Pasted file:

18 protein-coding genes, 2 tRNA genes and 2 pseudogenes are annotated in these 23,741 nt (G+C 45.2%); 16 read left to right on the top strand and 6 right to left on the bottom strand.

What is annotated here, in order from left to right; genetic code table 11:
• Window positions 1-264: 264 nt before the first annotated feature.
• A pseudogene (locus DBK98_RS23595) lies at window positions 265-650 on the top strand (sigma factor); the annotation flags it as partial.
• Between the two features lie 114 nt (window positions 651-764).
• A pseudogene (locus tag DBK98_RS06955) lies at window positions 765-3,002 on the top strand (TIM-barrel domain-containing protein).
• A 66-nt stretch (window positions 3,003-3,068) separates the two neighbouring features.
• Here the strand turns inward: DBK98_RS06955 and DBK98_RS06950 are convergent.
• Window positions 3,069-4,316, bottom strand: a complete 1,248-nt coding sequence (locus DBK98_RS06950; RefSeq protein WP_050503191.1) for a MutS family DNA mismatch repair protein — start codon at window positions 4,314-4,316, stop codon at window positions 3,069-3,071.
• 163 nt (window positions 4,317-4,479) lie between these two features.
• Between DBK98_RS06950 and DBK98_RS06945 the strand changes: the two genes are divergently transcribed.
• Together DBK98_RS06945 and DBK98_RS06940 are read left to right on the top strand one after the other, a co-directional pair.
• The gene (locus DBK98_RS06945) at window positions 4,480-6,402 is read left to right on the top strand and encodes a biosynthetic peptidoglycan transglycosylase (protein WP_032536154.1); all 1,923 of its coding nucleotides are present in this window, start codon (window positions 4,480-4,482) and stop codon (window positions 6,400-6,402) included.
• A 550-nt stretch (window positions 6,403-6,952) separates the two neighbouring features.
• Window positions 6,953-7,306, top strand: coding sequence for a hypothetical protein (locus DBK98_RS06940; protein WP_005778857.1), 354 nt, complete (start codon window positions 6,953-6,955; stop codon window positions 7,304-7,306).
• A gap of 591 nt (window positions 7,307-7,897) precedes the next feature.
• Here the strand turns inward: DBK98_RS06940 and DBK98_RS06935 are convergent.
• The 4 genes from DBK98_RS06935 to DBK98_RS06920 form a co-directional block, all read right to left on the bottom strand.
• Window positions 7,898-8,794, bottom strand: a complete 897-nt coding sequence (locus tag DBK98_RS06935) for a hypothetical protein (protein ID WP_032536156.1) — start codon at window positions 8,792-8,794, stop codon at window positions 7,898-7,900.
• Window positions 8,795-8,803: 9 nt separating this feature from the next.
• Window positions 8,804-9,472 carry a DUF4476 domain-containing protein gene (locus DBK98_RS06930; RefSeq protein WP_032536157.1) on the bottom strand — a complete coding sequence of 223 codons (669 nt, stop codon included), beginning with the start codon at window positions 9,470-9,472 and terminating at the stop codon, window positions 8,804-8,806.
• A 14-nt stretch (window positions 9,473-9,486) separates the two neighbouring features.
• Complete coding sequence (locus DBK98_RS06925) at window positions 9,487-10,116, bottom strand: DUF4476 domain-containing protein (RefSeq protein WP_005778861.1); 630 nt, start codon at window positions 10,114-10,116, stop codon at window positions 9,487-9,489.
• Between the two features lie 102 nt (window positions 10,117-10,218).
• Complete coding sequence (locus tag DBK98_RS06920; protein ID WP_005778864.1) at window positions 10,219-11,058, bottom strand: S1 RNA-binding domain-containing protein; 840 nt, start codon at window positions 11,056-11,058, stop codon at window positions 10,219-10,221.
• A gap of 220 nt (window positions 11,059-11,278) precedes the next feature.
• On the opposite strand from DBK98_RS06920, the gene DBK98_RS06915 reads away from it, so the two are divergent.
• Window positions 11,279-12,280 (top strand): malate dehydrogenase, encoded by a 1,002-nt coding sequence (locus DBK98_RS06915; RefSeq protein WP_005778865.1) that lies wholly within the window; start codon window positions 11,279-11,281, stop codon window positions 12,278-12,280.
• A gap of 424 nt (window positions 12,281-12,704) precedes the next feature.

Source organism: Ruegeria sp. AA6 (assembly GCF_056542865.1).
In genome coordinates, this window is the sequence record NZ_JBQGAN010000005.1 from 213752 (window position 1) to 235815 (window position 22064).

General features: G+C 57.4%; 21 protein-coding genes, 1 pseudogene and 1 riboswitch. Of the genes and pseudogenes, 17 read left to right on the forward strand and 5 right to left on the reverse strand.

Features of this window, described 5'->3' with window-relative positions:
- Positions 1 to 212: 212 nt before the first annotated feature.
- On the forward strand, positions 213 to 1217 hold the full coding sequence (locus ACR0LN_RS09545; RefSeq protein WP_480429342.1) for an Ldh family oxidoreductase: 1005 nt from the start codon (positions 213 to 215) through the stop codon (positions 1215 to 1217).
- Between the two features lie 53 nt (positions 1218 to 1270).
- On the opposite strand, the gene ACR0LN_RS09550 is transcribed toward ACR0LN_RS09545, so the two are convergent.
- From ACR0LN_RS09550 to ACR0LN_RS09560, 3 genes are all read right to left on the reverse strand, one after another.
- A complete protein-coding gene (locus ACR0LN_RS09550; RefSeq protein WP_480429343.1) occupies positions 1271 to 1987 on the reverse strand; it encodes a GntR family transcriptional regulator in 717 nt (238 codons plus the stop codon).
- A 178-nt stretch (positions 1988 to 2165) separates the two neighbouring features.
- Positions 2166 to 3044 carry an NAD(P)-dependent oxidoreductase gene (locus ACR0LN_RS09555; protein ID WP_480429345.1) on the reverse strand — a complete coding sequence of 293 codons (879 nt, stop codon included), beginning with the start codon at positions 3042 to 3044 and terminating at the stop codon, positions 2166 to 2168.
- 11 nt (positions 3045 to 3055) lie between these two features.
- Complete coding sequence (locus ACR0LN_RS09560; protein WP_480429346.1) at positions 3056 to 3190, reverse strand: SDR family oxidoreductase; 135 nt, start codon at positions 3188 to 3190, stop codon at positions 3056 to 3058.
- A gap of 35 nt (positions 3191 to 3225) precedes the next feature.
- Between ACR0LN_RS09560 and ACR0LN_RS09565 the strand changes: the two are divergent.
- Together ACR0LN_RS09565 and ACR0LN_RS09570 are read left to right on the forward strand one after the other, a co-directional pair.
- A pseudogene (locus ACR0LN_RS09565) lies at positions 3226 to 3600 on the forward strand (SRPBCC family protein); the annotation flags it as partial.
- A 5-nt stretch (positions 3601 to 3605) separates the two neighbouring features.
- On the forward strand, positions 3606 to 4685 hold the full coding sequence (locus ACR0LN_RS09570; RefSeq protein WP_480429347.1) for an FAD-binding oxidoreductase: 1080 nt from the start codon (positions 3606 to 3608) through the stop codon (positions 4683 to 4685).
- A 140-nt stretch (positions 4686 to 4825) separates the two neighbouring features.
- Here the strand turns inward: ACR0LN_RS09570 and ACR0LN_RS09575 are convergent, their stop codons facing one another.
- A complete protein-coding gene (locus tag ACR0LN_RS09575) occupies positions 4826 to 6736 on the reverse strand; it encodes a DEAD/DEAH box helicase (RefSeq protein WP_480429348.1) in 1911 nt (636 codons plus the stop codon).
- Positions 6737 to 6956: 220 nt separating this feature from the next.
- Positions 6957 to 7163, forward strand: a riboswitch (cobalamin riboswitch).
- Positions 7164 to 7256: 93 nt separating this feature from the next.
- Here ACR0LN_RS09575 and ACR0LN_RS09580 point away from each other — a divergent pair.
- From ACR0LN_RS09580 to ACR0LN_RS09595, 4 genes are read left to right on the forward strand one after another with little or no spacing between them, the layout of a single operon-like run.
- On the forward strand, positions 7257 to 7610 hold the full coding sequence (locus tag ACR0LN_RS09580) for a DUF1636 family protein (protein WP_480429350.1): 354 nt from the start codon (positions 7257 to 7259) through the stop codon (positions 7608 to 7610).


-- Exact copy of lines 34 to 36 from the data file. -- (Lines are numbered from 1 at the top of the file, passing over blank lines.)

- Positions 1 to 212: 212 nt before the first annotated feature.
- On the forward strand, positions 213 to 1217 hold the full coding sequence (locus ACR0LN_RS09545; RefSeq protein WP_480429342.1) for an Ldh family oxidoreductase: 1005 nt from the start codon (positions 213 to 215) through the stop codon (positions 1215 to 1217).
- Between the two features lie 53 nt (positions 1218 to 1270).